The abuse of anabolic steroids, especially over a long period of time, has been linked to many health problems, including:

  • acne
  • a stroke
  • high blood pressure (hypertension)
  • liver disease, such as liver failure and liver cancer
  • an increased risk of blood clots
  • heart problems, such as an enlarged heart (cardiomegaly), a heart attack
  • mental and psychological: severe mood swings, hallucinations, paranoid (extreme, unreasonable) jealousy, extreme irritability and aggression, delusions (false beliefs or ideas), impaired judgment, mania
  • kidney damage or kidney failure
  • pain when urinating (dysuria)
  • changes in blood cholesterol levels (increased low-density lipoprotein and decreased high-density lipoprotein)



Possible complications of anabolic steroid abuse in men include:

  • breast growth
  • a low sperm count/infertility
  • an enlarged prostate (prostatic hypertrophy)
  • a reduction in the size of the testicles
  • a shrinkage of the testicles (testicular atrophy)
  • a reduced sperm count
  • baldness
  • priapism (prolonged, often painful erection of the penis)
  • prostate cancer
  • spontaneous erections / erectile dysfunction
  • infertility



In women, the abuse of anabolic steroids may lead to irreversible masculinization with the following possible complaints:

  • a deeper voice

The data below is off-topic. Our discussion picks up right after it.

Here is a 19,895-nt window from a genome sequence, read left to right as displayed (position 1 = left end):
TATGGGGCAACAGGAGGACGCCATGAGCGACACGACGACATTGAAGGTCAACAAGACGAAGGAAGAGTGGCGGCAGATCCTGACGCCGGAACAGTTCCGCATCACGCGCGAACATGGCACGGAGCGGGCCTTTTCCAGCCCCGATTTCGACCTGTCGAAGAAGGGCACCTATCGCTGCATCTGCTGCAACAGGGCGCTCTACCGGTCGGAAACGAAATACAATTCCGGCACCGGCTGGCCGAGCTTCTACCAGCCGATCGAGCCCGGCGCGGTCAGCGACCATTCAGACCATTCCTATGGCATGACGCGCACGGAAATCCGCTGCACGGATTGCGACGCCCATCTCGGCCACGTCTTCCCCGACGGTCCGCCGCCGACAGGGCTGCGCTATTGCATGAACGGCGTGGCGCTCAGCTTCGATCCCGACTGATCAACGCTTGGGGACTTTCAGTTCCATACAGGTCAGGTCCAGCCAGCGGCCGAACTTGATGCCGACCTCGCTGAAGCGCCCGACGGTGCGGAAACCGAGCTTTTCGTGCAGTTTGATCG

• an enlargement of the clitoris
  • a reduction in the size of the uterus
  • a reduction in the size of the breasts
  • growth of body and facial hair (hirsutism)
  • male pattern baldness/hair loss
  • changes in the menstrual cycle



Possible adverse effects also arise in teenagers from the use of AAS, such as:

  • growth retardation (when high hormone levels of steroids signal to the body to stop bone growth too early)
  • stunted height (when teens use steroids before their growth spurt)


Addiction to anabolic steroids

Anabolic steroids may be addictive. A person then craves the drug, needs more to get the same effect, and also faces withdrawal symptoms if he suddenly stops taking it. A person addicted to anabolic steroids will want to continue using them despite unpleasant physical side effects. When doctors prescribe steroid medications, they always recommend weaning off the medication slowly by gradually reducing the dose.

Sometimes sleep problems arise / Source: Unsplash, Pixabay

Withdrawal symptoms

Stopping anabolic steroids suddenly leads to withdrawal symptoms including:

  • apathy (lack of motivation in life)
  • concentration problems
  • a depression, which is sometimes serious and sometimes even leads to suicide attempts
  • a craving
  • a craving for steroids
  • a loss of appetite
  • a reduced sex drive
  • extreme fatigue
  • feelings of anxiety
  • joint pain
  • headache
  • restlessness
  • sleep problems such as insomnia
  • muscle strain
  • mood swings



A combination of behavioral therapy and medications treat an addiction to anabolic steroids. Antidepressants treat depression and painkillers relieve headaches, muscle aches and joint pain. The doctor prescribes other drugs to help restore the patient’s hormonal system.